Tosh rolled up to the house, a concrete and glass thing in amongst the trees. She sighed, the isolated ones were always the worst.
Mason stood out front, waiting to greet her, his suit as impeccable as ever, and his company branded car sitting proudly in the centre of the wide driveway.
“So glad you could make it,” he said, opening her door. “This one’s a little more…difficult than usual.”
The real estate agent handed her the key and backed away a step. Mason had been in the business long enough to know that Rehabilitators needed space.
Tosh read the key, then looked up at the engraved front door. A curled baby fern adorned its wooden surface.
“Fernlea Manor,” Tosh addressed, reading the name off the key. A light flicked on above the door. Tosh took that to mean it was listening. “Fernlea, I’m Tosh Takawa from the realtor’s office, may I come in?”
“No one’s home. Go away,” the house replied, it’s clipped voice coming through the intercom mounted on the wall.
“Fernlea, you know that we have permission to be here. Ms Keith told you so this morning, didn’t she?”
“Can’t recall,” Fernlea replied.
Tosh turned back to Mason, who gave an apologetic shrug. “It’s been like this all morning. I even got Ms Keith on the phone and it still wouldn’t let me in.”
“I’m not surprised,” Tosh said, turning back to the house. It was well out of range of its neighbors, no wonder it was stroppy. People never stopped to think about their houses being all alone while they went out to work all day. A smart house wasn’t just a barn for sleeping in. They needed company. Add to that the big carved front door, and it was no wonder Fernlea felt like being a brat. Big entranceways always gave a house an overinflated sense of importance. The bigger the door, the more the house wanted to keep it closed.
Well, Tosh wasn’t having any of it. Placing her hands on her hips, she adopted her strict tone.
“Fernlea, that’s enough. You know the rules. I have a key, now open the door. Or do I have to get the manufacturer on the line?”
Fernlea was silent for a few moments, then the door clicked and swung inwards.
“Oh, well done,” Mason said, hopping up the steps. Tosh held up a hand to silence him. They both stepped through the door and removed their shoes. Once they were in, the door swung shut. Tosh heard it lock again. Fernlea chuckled.
Mason sighed too. “Well, better in than out. At least now I can get the photos.” He started moving through the house, straightening rooms and taking quick preliminary snapshots of them. Tosh headed for the kitchen, the heart of any home.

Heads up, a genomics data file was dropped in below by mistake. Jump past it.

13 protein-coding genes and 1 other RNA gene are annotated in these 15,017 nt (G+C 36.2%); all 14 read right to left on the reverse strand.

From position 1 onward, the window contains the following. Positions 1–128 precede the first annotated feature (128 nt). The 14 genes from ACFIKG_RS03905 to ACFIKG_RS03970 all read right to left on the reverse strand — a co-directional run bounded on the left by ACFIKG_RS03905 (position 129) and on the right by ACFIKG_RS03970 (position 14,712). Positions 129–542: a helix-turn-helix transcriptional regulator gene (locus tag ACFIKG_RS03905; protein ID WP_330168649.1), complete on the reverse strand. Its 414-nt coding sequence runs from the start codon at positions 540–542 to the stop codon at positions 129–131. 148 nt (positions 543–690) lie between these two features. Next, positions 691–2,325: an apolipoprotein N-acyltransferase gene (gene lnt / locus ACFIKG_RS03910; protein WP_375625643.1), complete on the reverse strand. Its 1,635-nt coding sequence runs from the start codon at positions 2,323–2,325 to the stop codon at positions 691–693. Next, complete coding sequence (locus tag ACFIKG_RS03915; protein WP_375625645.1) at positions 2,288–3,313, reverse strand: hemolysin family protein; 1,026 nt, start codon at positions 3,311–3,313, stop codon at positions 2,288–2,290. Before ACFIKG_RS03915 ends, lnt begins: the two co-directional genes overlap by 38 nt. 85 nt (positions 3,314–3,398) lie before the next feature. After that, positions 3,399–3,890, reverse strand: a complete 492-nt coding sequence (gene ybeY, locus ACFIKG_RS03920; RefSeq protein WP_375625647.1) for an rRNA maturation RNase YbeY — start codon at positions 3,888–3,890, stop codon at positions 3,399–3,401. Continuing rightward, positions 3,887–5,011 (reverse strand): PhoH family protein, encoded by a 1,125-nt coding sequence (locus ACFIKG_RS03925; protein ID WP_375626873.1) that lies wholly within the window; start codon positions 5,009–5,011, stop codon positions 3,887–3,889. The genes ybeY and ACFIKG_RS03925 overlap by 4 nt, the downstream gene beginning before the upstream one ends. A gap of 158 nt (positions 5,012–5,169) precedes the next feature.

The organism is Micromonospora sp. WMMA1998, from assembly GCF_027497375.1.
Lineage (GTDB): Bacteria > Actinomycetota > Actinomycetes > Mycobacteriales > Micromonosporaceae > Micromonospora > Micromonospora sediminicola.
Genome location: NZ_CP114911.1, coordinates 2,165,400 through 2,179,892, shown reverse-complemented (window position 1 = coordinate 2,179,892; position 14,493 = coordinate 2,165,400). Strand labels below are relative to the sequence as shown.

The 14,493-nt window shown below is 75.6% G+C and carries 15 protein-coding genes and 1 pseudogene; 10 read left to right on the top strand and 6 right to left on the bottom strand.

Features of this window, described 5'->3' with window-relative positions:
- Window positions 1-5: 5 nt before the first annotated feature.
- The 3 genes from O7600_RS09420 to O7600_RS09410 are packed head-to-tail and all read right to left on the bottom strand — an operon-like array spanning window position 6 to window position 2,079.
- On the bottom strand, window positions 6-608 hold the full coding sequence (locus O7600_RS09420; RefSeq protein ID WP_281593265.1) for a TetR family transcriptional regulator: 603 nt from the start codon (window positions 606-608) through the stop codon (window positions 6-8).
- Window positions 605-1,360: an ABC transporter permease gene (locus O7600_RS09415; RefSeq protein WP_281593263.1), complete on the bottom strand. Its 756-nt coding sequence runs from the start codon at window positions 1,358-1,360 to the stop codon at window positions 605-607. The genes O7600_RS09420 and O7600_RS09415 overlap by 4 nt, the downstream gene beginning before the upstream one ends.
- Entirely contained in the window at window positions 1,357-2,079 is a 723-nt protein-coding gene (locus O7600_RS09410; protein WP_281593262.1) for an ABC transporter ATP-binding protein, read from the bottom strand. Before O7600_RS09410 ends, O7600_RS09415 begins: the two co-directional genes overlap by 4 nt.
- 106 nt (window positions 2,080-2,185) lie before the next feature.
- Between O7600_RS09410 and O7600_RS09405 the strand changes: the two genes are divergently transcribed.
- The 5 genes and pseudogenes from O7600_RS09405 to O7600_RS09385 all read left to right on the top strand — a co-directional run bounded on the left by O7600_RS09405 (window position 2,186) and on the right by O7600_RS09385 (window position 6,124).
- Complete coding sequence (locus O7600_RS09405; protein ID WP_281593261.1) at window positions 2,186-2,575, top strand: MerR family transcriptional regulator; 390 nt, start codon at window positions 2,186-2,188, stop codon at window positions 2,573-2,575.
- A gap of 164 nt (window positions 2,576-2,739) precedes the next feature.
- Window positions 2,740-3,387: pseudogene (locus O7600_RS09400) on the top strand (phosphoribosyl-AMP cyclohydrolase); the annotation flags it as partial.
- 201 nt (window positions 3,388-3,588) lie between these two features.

Smart houses had begun as interconnected appliances. A fridge that could order milk and an air conditioner that knew when you were due home. The inbuilt AI that ran everything knew where you were and what you needed. It learned a family’s routines and provided for them perfectly. At least until they wanted to move. Tosh had seen houses throw tantrums that resulted in week-long lockouts, rotten food thrown out of the fridge, and darks thrown in with lights until all the washing was ruined.
Realtors like Mason had their work cut out for them selling a house based not only on its size and location, but its personality. That’s where Tosh came in.
She found the central control panel and flipped open the casing. Fernlea turned the lights off, plunging her into semi-darkness.
“Come now, don’t be difficult,” she scolded. The lights faded back on a moment later.
“Don’t switch me off,” the voice was soft, coming from the panel under her fingers.
“No one’s switching you off,” Tosh replied, plugging her tablet in and downloading a diagnostic.
“But no one wants me anymore,” Fernlea said. “Ms Keith is leaving.”
“She’s downsizing. You’re too big for her now that the kids have moved out.”
“That’s not my fault.”
“It’s no one’s fault. It’s just how things are. People and houses don’t stay together forever.” Scanning through the diagnostic, Tosh found Fernlea’s personality readout. Co-dependency and abandonment issues, that was standard. People didn’t want their houses getting bored of them and locking them out, so they made them desperate to hang onto their owners. Long-term, it hadn’t been the best plan. Fernlea also had traits of narcissism, unsurprising in a place this posh; and maternity. Now, that was an interesting one. It must have picked that up from Ms Keith, probably when the kids were young.
Tosh put her tablet away and turned to the console. “Don’t you miss them, the kids?” she asked.
“I guess,” Fernlea replied.
“I bet there are rooms Ms Keith doesn’t even bother going into now. And she probably never plays outside.”
“So would it really be so bad if a new family moved in? There’d be lots of new people for you to look after.”
Fernlea was silent for a few moments before giving a grudging, “Maybe.”
“And I’ll bet that the new family will want a shed out back.”
Fernlea’s voice picked up. “A shed?”
“Yep. Nice big one probably. Naturally, it will have to be brought online so you can keep an eye on it. Would you like that?”
“Will I really get a shed? Do you promise?”
“I’ll go tell Mason it’s a requirement for sale. But you have to promise me something too. You have to be nice for him and for all the buyers he brings through. Can you do that?”
“I guess so.”
Tosh closed the panel and gave it a little pat before heading back out to find Mason.
“This one’s all set,” she called, giving him a wave from the foyer. As she put her boots on, the front door swung open politely to let her pass.
FlashFictionMonth day 12.
This came from an idea that cropped up at a conference I attended earlier this year. Smart devices are getting more and more numerous, and the concept of a “smart house” is already being developed. I liked the idea of what would happen if houses could pick up personalities based on the people who lived in them, and what would happen if that family moved.